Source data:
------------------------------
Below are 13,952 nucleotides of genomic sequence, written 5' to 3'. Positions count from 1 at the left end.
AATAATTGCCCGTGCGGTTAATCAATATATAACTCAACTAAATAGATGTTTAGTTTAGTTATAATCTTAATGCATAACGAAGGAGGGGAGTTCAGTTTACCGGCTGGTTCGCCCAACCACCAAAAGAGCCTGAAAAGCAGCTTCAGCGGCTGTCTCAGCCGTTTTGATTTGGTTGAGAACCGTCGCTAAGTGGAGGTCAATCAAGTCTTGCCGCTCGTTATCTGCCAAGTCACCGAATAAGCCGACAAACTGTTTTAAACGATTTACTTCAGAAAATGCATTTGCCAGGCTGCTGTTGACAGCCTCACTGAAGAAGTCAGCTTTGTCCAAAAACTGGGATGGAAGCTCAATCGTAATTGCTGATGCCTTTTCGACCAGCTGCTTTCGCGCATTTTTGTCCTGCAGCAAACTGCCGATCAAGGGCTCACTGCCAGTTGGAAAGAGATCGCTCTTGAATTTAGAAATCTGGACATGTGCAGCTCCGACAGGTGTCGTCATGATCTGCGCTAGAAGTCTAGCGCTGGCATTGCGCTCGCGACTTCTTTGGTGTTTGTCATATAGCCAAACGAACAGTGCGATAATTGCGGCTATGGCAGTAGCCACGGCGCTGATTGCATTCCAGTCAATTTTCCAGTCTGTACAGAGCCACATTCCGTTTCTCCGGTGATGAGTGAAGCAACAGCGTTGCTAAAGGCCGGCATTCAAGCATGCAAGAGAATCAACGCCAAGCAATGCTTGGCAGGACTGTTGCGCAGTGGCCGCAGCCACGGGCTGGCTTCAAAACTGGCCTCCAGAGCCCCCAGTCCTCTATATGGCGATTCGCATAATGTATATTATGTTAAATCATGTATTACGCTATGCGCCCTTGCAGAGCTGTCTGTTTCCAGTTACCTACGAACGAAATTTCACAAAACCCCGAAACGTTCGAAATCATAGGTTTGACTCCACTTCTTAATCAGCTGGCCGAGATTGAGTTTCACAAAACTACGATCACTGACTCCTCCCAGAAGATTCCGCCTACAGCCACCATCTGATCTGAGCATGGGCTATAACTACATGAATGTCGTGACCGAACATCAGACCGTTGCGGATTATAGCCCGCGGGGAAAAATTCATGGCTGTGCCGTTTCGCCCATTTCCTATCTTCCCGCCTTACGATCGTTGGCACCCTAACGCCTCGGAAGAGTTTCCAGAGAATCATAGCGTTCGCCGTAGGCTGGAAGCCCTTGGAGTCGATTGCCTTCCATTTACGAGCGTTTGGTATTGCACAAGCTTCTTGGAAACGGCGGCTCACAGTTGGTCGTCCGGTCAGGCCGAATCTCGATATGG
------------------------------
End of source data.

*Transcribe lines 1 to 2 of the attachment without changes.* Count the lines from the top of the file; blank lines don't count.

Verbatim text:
Below are 13,952 nucleotides of genomic sequence, written 5' to 3'. Positions count from 1 at the left end.
AATAATTGCCCGTGCGGTTAATCAATATATAACTCAACTAAATAGATGTTTAGTTTAGTTATAATCTTAATGCATAACGAAGGAGGGGAGTTCAGTTTACCGGCTGGTTCGCCCAACCACCAAAAGAGCCTGAAAAGCAGCTTCAGCGGCTGTCTCAGCCGTTTTGATTTGGTTGAGAACCGTCGCTAAGTGGAGGTCAATCAAGTCTTGCCGCTCGTTATCTGCCAAGTCACCGAATAAGCCGACAAACTGTTTTAAACGATTTACTTCAGAAAATGCATTTGCCAGGCTGCTGTTGACAGCCTCACTGAAGAAGTCAGCTTTGTCCAAAAACTGGGATGGAAGCTCAATCGTAATTGCTGATGCCTTTTCGACCAGCTGCTTTCGCGCATTTTTGTCCTGCAGCAAACTGCCGATCAAGGGCTCACTGCCAGTTGGAAAGAGATCGCTCTTGAATTTAGAAATCTGGACATGTGCAGCTCCGACAGGTGTCGTCATGATCTGCGCTAGAAGTCTAGCGCTGGCATTGCGCTCGCGACTTCTTTGGTGTTTGTCATATAGCCAAACGAACAGTGCGATAATTGCGGCTATGGCAGTAGCCACGGCGCTGATTGCATTCCAGTCAATTTTCCAGTCTGTACAGAGCCACATTCCGTTTCTCCGGTGATGAGTGAAGCAACAGCGTTGCTAAAGGCCGGCATTCAAGCATGCAAGAGAATCAACGCCAAGCAATGCTTGGCAGGACTGTTGCGCAGTGGCCGCAGCCACGGGCTGGCTTCAAAACTGGCCTCCAGAGCCCCCAGTCCTCTATATGGCGATTCGCATAATGTATATTATGTTAAATCATGTATTACGCTATGCGCCCTTGCAGAGCTGTCTGTTTCCAGTTACCTACGAACGAAATTTCACAAAACCCCGAAACGTTCGAAATCATAGGTTTGACTCCACTTCTTAATCAGCTGGCCGAGATTGAGTTTCACAAAACTACGATCACTGACTCCTCCCAGAAGATTCCGCCTACAGCCACCATCTGATCTGAGCATGGGCTATAACTACATGAATGTCGTGACCGAACATCAGACCGTTGCGGATTATAGCCCGCGGGGAAAAATTCATGGCTGTGCCGTTTCGCCCATTTCCTATCTTCCCGCCTTACGATCGTTGGCACCCTAACGCCTCGGAAGAGTTTCCAGAGAATCATAGCGTTCGCCGTAGGCTGGAAGCCCTTGGAGTCGATTGCCTTCCATTTACGAGCGTTTGGTATTGCACAAGCTTCTTGGAAACGGCGGCTCACAGTTGGTCGTCCGGTCAGGCCGAATCTCGATATGG